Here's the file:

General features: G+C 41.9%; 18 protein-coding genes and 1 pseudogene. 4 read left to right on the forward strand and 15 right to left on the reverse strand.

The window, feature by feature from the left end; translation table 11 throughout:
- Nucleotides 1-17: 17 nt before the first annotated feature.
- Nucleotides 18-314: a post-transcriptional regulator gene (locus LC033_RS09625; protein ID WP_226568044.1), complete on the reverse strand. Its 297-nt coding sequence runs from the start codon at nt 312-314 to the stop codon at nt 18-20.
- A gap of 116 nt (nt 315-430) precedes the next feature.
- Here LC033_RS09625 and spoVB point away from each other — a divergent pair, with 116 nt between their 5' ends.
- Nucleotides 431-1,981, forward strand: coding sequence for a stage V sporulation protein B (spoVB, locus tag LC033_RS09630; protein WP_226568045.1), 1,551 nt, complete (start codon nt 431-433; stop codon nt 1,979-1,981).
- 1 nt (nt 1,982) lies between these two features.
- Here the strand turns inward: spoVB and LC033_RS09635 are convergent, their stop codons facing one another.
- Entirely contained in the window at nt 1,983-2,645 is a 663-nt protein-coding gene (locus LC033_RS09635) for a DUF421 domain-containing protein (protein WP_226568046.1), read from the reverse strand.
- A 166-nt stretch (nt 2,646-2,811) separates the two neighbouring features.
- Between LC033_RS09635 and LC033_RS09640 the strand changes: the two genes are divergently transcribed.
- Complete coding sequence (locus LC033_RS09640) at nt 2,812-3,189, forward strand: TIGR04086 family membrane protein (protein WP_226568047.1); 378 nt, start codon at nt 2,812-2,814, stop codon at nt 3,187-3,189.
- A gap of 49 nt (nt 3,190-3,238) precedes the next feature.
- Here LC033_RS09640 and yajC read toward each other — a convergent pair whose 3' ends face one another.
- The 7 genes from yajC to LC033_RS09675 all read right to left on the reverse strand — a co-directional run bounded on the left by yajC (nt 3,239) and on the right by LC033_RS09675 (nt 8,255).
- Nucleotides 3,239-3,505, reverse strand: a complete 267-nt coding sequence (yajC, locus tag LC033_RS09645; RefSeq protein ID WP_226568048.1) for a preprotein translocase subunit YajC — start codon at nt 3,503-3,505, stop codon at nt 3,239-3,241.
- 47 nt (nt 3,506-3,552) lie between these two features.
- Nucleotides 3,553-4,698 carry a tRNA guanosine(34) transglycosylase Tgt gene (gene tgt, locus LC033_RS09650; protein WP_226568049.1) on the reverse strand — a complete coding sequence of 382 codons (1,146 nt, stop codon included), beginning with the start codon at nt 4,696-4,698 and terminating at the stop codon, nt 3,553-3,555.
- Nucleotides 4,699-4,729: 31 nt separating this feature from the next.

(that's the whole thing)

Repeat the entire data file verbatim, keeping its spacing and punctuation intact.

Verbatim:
General features: G+C 41.9%; 18 protein-coding genes and 1 pseudogene. 4 read left to right on the forward strand and 15 right to left on the reverse strand.

The window, feature by feature from the left end; translation table 11 throughout:
- Nucleotides 1-17: 17 nt before the first annotated feature.
- Nucleotides 18-314: a post-transcriptional regulator gene (locus LC033_RS09625; protein ID WP_226568044.1), complete on the reverse strand. Its 297-nt coding sequence runs from the start codon at nt 312-314 to the stop codon at nt 18-20.
- A gap of 116 nt (nt 315-430) precedes the next feature.
- Here LC033_RS09625 and spoVB point away from each other — a divergent pair, with 116 nt between their 5' ends.
- Nucleotides 431-1,981, forward strand: coding sequence for a stage V sporulation protein B (spoVB, locus tag LC033_RS09630; protein WP_226568045.1), 1,551 nt, complete (start codon nt 431-433; stop codon nt 1,979-1,981).
- 1 nt (nt 1,982) lies between these two features.
- Here the strand turns inward: spoVB and LC033_RS09635 are convergent, their stop codons facing one another.
- Entirely contained in the window at nt 1,983-2,645 is a 663-nt protein-coding gene (locus LC033_RS09635) for a DUF421 domain-containing protein (protein WP_226568046.1), read from the reverse strand.
- A 166-nt stretch (nt 2,646-2,811) separates the two neighbouring features.
- Between LC033_RS09635 and LC033_RS09640 the strand changes: the two genes are divergently transcribed.
- Complete coding sequence (locus LC033_RS09640) at nt 2,812-3,189, forward strand: TIGR04086 family membrane protein (protein WP_226568047.1); 378 nt, start codon at nt 2,812-2,814, stop codon at nt 3,187-3,189.
- A gap of 49 nt (nt 3,190-3,238) precedes the next feature.
- Here LC033_RS09640 and yajC read toward each other — a convergent pair whose 3' ends face one another.
- The 7 genes from yajC to LC033_RS09675 all read right to left on the reverse strand — a co-directional run bounded on the left by yajC (nt 3,239) and on the right by LC033_RS09675 (nt 8,255).
- Nucleotides 3,239-3,505, reverse strand: a complete 267-nt coding sequence (yajC, locus tag LC033_RS09645; RefSeq protein ID WP_226568048.1) for a preprotein translocase subunit YajC — start codon at nt 3,503-3,505, stop codon at nt 3,239-3,241.
- 47 nt (nt 3,506-3,552) lie between these two features.
- Nucleotides 3,553-4,698 carry a tRNA guanosine(34) transglycosylase Tgt gene (gene tgt, locus LC033_RS09650; protein WP_226568049.1) on the reverse strand — a complete coding sequence of 382 codons (1,146 nt, stop codon included), beginning with the start codon at nt 4,696-4,698 and terminating at the stop codon, nt 3,553-3,555.
- Nucleotides 4,699-4,729: 31 nt separating this feature from the next.